By Topic

EEG-based communication and control: short-term role of feedback

Sign In

Cookies must be enabled to login.After enabling cookies , please use refresh or reload or ctrl+f5 on the browser for the login options.

Formats Non-Member Member
$33 $13
Learn how you can qualify for the best price for this item!
Become an IEEE Member or Subscribe to
IEEE Xplore for exclusive pricing!
close button

puzzle piece

IEEE membership options for an individual and IEEE Xplore subscriptions for an organization offer the most affordable access to essential journal articles, conference papers, standards, eBooks, and eLearning courses.

Learn more about:

IEEE membership

IEEE Xplore subscriptions

3 Author(s)
D. J. McFarland ; State Univ. of New York, Albany, NY, USA ; L. M. McCane ; J. R. Wolpaw

When people learn to control the amplitudes of certain electroencephalogram (EEG) components (e.g., the 8-12 Hz μ-rhythm over sensorimotor cortex) and use them to move a cursor to a target on a video screen, feedback about performance is normally provided by cursor movement and by trial outcome (i.e., success or failure). The authors assessed the short-term effects of this feedback on EEG control. After subjects received initial training with feedback present, feedback was removed intermittently for periods of several minutes. Subjects still displayed EEG control when feedback was removed. Removal of cursor movement alone appeared to have effects comparable to removal of both cursor movement and trial outcome. These results show that, in the short-term at least, μ-rhythm control is not dependent on the sensory input provided by cursor movement. They also suggest that feedback can have inhibitory as well as facilitatory effects on EEG control, and that these effects vary across subjects. This finding has implications for the design of training procedures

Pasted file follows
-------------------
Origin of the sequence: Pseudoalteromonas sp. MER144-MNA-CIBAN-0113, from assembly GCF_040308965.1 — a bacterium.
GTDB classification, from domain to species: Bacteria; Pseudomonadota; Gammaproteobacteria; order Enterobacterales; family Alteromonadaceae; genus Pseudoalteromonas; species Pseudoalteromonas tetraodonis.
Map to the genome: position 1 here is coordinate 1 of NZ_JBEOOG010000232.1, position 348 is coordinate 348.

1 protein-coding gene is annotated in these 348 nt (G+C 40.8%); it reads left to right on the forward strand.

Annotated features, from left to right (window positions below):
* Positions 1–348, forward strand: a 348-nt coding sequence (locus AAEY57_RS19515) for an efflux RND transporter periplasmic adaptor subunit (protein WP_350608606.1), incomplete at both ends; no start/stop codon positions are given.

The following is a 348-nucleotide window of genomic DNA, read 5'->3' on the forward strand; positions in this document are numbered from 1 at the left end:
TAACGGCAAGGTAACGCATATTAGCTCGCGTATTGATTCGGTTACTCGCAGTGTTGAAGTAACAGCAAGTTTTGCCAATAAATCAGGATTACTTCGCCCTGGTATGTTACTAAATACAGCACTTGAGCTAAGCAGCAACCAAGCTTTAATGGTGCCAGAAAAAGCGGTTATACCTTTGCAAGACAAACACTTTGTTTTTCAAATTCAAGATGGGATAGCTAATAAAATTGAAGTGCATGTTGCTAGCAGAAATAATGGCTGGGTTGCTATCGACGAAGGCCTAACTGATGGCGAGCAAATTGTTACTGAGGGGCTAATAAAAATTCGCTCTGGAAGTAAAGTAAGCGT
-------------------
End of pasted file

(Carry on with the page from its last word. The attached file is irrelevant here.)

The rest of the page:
Published in:

IEEE Transactions on Rehabilitation Engineering  (Volume:6 ,  Issue: 1 )